Fresher Fabrics For Traditional Cricket Blazers
Traditional wool cricket blazers have remained a popular choice and twill blazers are a nice modern twist for more outlandish designs. Our updated twill blazers are extremely practical for this Summer sport, and endlessly popular with cricket club members and supporters.
Developments in textile technology together up with advancements in manufacturing processes mean that made-to-order cricket blazers are now more affordable to produce, so there are fewer hand me downs. All of our blazers are bespoke and tailored individually. We offer a huge range of sizes, for both men and women (another big change from cricket's origins), and also for children, and in addition, the back length and sleeve length on each blazer is tailored individually to on each blazer.
Create A Blazer Masterpiece With Finishing Touches And Bespoke Linings
Block colour cricket blazers, or wide-striped cricket blazers were traditional because they were easy to spot from afar, and spectators could tell who they were cheering for. Now that cricket blazers are used primarily for cricket club social events and cricket club group photographs, you can bring your cricket blazer design bang up to date.
Narrow stripes, edge piping, and finishing touchs like cricket club badge embroidery and gold buttons can all add a bit of modern personality to your new cricket club blazers. An extra special, modern touch is bespoke blazer lining - any pattern, any print, or even a photo!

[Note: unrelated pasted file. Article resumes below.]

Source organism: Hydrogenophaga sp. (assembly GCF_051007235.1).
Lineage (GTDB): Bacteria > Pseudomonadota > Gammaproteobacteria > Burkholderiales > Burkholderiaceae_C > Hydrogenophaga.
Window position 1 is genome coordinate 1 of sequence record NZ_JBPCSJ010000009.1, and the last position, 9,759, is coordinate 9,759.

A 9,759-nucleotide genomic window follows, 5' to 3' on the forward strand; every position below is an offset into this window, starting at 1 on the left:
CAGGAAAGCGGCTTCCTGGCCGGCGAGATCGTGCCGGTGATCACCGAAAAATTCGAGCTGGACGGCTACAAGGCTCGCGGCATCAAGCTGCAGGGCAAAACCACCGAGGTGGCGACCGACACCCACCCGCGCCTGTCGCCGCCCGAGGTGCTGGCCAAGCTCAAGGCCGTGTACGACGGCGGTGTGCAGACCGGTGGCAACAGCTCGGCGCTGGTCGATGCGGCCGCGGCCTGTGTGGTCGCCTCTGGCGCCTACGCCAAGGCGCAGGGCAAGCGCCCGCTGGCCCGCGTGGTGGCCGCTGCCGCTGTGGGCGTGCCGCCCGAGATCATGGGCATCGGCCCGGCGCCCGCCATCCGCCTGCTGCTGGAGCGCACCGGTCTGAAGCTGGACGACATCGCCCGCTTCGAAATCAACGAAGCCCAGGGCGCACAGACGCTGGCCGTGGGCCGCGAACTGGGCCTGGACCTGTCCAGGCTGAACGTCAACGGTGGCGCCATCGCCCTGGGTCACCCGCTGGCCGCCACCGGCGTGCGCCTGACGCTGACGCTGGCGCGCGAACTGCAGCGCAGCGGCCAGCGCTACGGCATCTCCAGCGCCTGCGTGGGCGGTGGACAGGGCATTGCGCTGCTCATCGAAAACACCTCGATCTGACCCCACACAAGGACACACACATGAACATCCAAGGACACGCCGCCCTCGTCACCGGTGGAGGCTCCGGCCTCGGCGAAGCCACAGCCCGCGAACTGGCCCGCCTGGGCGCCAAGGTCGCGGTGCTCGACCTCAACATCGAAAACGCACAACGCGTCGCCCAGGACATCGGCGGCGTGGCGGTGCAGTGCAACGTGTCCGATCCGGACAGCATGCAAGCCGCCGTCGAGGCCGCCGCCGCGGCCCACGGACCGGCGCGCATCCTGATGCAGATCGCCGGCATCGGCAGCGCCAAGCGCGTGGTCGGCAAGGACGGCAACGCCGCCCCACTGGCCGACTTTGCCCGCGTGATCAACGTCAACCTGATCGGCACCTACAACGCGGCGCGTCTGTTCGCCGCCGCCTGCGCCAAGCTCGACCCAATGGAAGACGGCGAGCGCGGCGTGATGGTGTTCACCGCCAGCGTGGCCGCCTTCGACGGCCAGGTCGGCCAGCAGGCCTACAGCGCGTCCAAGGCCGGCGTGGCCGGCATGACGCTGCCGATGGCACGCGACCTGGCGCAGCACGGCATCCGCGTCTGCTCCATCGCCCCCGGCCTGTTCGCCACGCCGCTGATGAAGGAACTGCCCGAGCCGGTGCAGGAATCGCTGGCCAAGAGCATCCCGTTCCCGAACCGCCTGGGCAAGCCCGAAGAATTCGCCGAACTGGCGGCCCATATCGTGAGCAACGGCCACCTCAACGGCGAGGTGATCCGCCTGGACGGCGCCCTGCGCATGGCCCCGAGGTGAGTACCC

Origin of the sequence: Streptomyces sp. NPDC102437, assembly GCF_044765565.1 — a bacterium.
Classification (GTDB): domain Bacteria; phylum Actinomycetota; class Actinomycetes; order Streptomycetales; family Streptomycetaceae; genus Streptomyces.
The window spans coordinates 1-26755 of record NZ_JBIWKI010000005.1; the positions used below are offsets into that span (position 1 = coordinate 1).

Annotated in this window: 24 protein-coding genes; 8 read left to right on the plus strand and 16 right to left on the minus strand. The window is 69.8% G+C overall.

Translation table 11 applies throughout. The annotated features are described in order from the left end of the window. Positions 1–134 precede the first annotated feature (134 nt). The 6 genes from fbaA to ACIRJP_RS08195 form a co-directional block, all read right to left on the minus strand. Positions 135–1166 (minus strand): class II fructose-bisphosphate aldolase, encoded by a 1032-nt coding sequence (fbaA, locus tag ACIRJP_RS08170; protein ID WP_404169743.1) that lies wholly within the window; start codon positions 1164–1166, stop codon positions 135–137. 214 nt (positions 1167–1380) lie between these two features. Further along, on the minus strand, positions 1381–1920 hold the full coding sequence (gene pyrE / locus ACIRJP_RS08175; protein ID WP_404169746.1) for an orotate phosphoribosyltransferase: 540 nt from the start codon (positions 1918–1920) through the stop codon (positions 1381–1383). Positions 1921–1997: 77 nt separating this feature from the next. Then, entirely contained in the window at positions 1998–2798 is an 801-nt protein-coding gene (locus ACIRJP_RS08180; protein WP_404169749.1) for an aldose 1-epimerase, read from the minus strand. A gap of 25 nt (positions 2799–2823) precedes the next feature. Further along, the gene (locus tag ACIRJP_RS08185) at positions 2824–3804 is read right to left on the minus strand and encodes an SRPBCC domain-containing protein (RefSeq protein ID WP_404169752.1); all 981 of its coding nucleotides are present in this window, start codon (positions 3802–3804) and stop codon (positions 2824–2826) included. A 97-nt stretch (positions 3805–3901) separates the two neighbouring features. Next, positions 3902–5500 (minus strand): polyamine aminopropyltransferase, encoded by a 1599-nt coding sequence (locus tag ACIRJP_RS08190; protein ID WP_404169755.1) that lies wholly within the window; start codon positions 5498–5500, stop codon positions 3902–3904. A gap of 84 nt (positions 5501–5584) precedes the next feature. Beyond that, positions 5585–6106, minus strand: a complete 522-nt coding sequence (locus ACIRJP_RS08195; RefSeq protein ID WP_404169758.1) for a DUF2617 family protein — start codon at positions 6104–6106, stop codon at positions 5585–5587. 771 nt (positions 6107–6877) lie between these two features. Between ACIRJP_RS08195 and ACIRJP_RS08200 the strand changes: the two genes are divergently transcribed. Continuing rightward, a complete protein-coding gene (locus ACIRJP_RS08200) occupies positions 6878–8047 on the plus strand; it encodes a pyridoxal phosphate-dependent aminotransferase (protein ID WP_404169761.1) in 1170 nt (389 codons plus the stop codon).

Be Inspired By The Eggs And Bacon MCC Cricket Blazer
Of course, if you don't want to mess with a winning formula, we can also produce you a brilliantly traditional cricket blazer. And a cricket blazer is one area where traditional definitely does not mean boring.
Take Marylebone Cricket Club (MCC), the club that call the world's most famous cricket ground, Lords, home. The design for their 'red and gold' wide striped blazer hasn't changed since the 1860s. Affectionately nicknamed 'eggs and bacon', the contrasting colour scheme for their cricket blazers really shouldn't work, but put against cricket white and in the context of a cricket pitch, and it all makes sense.
The red and gold striped cricket blazers are thought to be a nod to William Nicholson, a club member and lifelong benefactor who invested in the club so that they may purchase the cricket ground. Nicholson was the owner of Nicholson's Gin Company and their brand colours were red and gold. So you could say that MCC's cricket blazers are one of the earliest examples of brand sponsorship!
There are three inspirational lessons you can take from MCC if you're thinking of designing a new cricket club blazer.
Firstly, don't be afraid of a bold redesign. MCC changed their colours from a much more subtle, light blue colour.
Secondly, don't be afraid of something bright. Who knows what MCC would design now given the enormous range of colours and colour combinations on offer?
And thirdly, don't be afraid to pay homage to (or suck up to, or bribe) your sponsors and backers by using their signature colours as inspiration for your new cricket blazers.